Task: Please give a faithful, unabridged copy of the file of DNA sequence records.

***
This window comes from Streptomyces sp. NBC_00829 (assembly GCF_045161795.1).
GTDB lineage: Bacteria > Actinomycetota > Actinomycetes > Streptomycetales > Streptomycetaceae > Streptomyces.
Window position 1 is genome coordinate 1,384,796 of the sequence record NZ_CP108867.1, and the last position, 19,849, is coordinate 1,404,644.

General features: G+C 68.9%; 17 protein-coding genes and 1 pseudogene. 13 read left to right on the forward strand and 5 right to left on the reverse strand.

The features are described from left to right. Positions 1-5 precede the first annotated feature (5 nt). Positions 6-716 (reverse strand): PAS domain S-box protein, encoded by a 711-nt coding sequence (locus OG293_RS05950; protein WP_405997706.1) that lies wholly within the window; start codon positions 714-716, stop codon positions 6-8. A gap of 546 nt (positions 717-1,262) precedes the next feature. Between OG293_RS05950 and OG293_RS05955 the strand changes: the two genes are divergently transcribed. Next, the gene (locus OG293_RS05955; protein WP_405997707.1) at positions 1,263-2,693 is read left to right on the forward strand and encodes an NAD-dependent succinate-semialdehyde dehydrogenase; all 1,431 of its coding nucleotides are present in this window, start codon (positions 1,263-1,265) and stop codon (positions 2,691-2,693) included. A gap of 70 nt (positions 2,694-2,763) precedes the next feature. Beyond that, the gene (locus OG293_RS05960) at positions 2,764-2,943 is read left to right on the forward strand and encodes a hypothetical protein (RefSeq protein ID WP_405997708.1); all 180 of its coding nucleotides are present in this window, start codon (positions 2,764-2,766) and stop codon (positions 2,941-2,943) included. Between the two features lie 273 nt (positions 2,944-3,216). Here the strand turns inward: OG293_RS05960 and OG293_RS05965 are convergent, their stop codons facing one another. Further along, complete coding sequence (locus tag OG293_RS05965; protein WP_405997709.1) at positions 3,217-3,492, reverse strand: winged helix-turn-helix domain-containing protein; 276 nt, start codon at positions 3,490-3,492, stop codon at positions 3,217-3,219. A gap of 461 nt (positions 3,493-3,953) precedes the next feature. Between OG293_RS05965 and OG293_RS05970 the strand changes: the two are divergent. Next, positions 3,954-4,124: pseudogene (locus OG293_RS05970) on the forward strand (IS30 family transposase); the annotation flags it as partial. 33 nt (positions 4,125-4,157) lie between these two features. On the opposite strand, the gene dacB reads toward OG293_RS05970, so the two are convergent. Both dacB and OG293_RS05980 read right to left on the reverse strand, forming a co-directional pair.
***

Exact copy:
This window comes from Streptomyces sp. NBC_00829 (assembly GCF_045161795.1).
GTDB lineage: Bacteria > Actinomycetota > Actinomycetes > Streptomycetales > Streptomycetaceae > Streptomyces.
Window position 1 is genome coordinate 1,384,796 of the sequence record NZ_CP108867.1, and the last position, 19,849, is coordinate 1,404,644.

General features: G+C 68.9%; 17 protein-coding genes and 1 pseudogene. 13 read left to right on the forward strand and 5 right to left on the reverse strand.

The features are described from left to right. Positions 1-5 precede the first annotated feature (5 nt). Positions 6-716 (reverse strand): PAS domain S-box protein, encoded by a 711-nt coding sequence (locus OG293_RS05950; protein WP_405997706.1) that lies wholly within the window; start codon positions 714-716, stop codon positions 6-8. A gap of 546 nt (positions 717-1,262) precedes the next feature. Between OG293_RS05950 and OG293_RS05955 the strand changes: the two genes are divergently transcribed. Next, the gene (locus OG293_RS05955; protein WP_405997707.1) at positions 1,263-2,693 is read left to right on the forward strand and encodes an NAD-dependent succinate-semialdehyde dehydrogenase; all 1,431 of its coding nucleotides are present in this window, start codon (positions 1,263-1,265) and stop codon (positions 2,691-2,693) included. A gap of 70 nt (positions 2,694-2,763) precedes the next feature. Beyond that, the gene (locus OG293_RS05960) at positions 2,764-2,943 is read left to right on the forward strand and encodes a hypothetical protein (RefSeq protein ID WP_405997708.1); all 180 of its coding nucleotides are present in this window, start codon (positions 2,764-2,766) and stop codon (positions 2,941-2,943) included. Between the two features lie 273 nt (positions 2,944-3,216). Here the strand turns inward: OG293_RS05960 and OG293_RS05965 are convergent, their stop codons facing one another. Further along, complete coding sequence (locus tag OG293_RS05965; protein WP_405997709.1) at positions 3,217-3,492, reverse strand: winged helix-turn-helix domain-containing protein; 276 nt, start codon at positions 3,490-3,492, stop codon at positions 3,217-3,219. A gap of 461 nt (positions 3,493-3,953) precedes the next feature. Between OG293_RS05965 and OG293_RS05970 the strand changes: the two are divergent. Next, positions 3,954-4,124: pseudogene (locus OG293_RS05970) on the forward strand (IS30 family transposase); the annotation flags it as partial. 33 nt (positions 4,125-4,157) lie between these two features. On the opposite strand, the gene dacB reads toward OG293_RS05970, so the two are convergent. Both dacB and OG293_RS05980 read right to left on the reverse strand, forming a co-directional pair.